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I see red foxes around my house at all times around my house, which got me to wonder just how they survive during harsh winters.  

Red foxes have several adaptations to help them survive winter. These include growing thicker fur, extra fat on their bodies, and decreasing their activity.

I wanted to find further information on how these beautiful animals survive in the long, harsh winters, and I have included some of these unique adaptations below.

Red fox in winter

Long coats

During winter, red foxes are seen to grow long coats that cover them up to their footpads to aid them in keeping warm.

Unlike their pups, the adult foxes do not stay in their dens to keep warm. Instead, they curl into a ball in the open, sometimes blanketed in snow. 

They keep warm by covering themselves with the fur that has already grown. The coat is usually shed off at the onset of spring weather, as it is generally warmer at this time.

Foxes are busy in the summer.  Find out why here.

Low surface area to volume ratio

Red foxes have small body parts, including their legs, necks, and ears, compared to the rest of the fox family.

This means less body surface is exposed to the atmosphere, allowing them to conserve more heat. This, in turn, helps the fox stay warm in the winter season.

Camouflaged seasonal fur

The foxes have usually covered with a very thick warm coat that aids in heat insulation. 

The foxes have two color variations for the different seasons of the year. During summer, they possess a dark grey thin coat that blends well with the dark vegetation when the ice and snow are no more. 

In the winter, the coat changes color to a luxurious white jacket to blend in with the frozen habitat. The skin is thicker, with more rounded hairs to insulate the heat and keep the foxes warm.

Thick fur on the tail

The red fox grows thick fur on its tail.  This fur is to provide more insulation in the cold season. The fox keeps the bottom inactive when asleep or in cold seasons and wraps the bottom around the body to help insulate heat. This is unlike summer, where the base is active and generates heat. The fur also varies in winter; it’s thicker than in summer.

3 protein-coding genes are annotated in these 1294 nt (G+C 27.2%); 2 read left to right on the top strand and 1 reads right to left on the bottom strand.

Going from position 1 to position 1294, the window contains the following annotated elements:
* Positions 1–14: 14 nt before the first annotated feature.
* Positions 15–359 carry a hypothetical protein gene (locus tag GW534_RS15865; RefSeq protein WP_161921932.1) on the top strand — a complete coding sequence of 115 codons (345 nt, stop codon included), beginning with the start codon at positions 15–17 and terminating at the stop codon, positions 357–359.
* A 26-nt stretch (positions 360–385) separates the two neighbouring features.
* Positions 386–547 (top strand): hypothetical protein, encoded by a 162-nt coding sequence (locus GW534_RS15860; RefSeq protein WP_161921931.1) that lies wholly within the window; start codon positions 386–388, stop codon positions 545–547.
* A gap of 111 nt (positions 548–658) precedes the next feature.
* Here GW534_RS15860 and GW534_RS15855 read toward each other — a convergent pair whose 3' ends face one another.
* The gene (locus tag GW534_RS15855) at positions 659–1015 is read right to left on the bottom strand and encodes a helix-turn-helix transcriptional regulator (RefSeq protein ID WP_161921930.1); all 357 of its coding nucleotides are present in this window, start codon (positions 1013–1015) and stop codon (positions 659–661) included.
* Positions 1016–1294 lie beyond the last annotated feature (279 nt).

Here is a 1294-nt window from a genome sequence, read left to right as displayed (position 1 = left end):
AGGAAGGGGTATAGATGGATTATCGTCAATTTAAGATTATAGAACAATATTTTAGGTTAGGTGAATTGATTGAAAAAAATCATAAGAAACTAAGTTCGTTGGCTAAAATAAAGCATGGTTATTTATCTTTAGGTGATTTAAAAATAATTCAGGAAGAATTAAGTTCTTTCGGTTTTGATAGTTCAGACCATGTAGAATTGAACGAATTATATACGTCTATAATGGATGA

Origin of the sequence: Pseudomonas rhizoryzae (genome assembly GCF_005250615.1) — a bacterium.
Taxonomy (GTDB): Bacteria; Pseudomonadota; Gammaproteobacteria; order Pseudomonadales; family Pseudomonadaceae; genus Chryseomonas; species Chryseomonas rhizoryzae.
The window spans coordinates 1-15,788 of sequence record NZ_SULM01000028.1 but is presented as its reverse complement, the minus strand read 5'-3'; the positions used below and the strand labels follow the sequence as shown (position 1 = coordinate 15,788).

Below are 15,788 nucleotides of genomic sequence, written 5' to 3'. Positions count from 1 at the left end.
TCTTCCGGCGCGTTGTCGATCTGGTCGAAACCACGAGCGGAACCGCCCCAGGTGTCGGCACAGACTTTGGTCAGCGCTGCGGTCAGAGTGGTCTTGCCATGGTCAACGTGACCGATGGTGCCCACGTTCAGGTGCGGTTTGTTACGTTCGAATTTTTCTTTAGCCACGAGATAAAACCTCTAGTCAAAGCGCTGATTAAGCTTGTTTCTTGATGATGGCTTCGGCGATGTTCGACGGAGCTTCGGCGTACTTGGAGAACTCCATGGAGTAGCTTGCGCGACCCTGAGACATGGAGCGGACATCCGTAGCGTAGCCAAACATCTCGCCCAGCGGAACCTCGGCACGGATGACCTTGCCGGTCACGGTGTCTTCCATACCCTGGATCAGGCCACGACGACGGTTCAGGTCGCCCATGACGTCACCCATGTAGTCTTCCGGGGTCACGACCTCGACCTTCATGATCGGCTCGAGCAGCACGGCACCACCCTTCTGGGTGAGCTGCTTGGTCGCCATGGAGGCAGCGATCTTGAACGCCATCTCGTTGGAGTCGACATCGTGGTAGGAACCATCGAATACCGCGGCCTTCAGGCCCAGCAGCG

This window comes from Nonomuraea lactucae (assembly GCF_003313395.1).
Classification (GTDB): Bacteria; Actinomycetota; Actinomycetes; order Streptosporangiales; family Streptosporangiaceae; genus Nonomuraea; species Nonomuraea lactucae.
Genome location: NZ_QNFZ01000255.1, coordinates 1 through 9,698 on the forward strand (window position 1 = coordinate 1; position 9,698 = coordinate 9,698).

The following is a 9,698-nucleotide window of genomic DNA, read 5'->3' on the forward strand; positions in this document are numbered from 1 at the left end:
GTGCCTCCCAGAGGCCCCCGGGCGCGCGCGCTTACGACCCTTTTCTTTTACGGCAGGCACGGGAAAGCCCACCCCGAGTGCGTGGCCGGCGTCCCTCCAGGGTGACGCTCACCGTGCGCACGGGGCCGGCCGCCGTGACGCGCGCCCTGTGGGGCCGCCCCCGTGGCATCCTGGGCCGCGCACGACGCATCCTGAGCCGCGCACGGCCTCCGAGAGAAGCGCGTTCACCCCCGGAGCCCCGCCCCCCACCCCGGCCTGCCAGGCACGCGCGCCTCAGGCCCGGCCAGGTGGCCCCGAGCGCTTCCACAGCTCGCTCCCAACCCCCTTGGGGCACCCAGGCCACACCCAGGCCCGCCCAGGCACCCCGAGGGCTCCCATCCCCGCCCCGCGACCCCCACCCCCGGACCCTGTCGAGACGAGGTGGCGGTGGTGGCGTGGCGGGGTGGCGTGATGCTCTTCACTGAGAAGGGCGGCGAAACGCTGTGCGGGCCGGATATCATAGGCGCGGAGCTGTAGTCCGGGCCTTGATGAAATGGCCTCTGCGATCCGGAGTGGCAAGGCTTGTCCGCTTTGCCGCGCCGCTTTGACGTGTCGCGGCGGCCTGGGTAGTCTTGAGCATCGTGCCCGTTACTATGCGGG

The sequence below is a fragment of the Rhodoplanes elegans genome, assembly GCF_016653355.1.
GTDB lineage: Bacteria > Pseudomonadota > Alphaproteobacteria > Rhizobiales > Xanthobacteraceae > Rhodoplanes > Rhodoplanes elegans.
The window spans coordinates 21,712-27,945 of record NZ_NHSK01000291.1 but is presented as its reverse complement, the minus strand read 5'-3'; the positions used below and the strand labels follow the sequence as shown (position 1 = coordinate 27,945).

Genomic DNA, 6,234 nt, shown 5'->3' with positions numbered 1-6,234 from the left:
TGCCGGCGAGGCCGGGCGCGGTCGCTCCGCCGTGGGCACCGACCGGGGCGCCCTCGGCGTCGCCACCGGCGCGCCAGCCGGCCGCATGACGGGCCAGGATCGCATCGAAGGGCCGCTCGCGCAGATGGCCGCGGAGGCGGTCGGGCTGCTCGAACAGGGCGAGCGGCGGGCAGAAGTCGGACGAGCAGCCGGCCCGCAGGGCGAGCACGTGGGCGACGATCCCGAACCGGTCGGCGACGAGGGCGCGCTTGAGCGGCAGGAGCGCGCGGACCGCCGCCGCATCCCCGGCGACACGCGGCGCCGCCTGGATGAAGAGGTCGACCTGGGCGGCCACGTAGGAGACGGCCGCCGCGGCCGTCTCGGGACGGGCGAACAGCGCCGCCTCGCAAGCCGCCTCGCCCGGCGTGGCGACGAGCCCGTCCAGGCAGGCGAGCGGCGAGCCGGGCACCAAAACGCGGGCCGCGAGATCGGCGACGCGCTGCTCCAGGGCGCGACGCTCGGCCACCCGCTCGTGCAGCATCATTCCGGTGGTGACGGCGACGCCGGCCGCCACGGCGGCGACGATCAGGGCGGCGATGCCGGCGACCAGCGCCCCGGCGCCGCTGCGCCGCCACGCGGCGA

Thick fur on the paws

The foxes grow thick fur on their paws.  The skin helps to insulate them from the snow.  The hair also allows them to grip slippery surfaces when icy. 

The insulation keeps the cold away from the paws, keeping the heat in the body.

Have you ever been woken by a horrifying scream.  It was probably a fox.  Find out why foxes scream in this article i wrote

Body fat

Fat content is well known as a good insulator of heat beneath the skin. The body fat works the same for the foxes as the thick layer helps in insulation. This also allows the fox to conserve food storage, especially when their food supply is limited in winter.

Countercurrent heat exchange mechanism

Foxes have a mechanism that is very powerful and also found in dogs. The paws are kept at a temperature lower than the body.  The lower temperature minimizes heat loss via the body part in contact with the ground surfaces. 

The blood flowing back from the paws is usually heated by the blood currently flowing into the legs. 

This affects not cooling the core by losing heat with parts in contact with the surface. Ducks in the feet and some other birds exhibit a similar mechanism.
Foxes use the Earth’s magnetic force to navigate. Find out more here.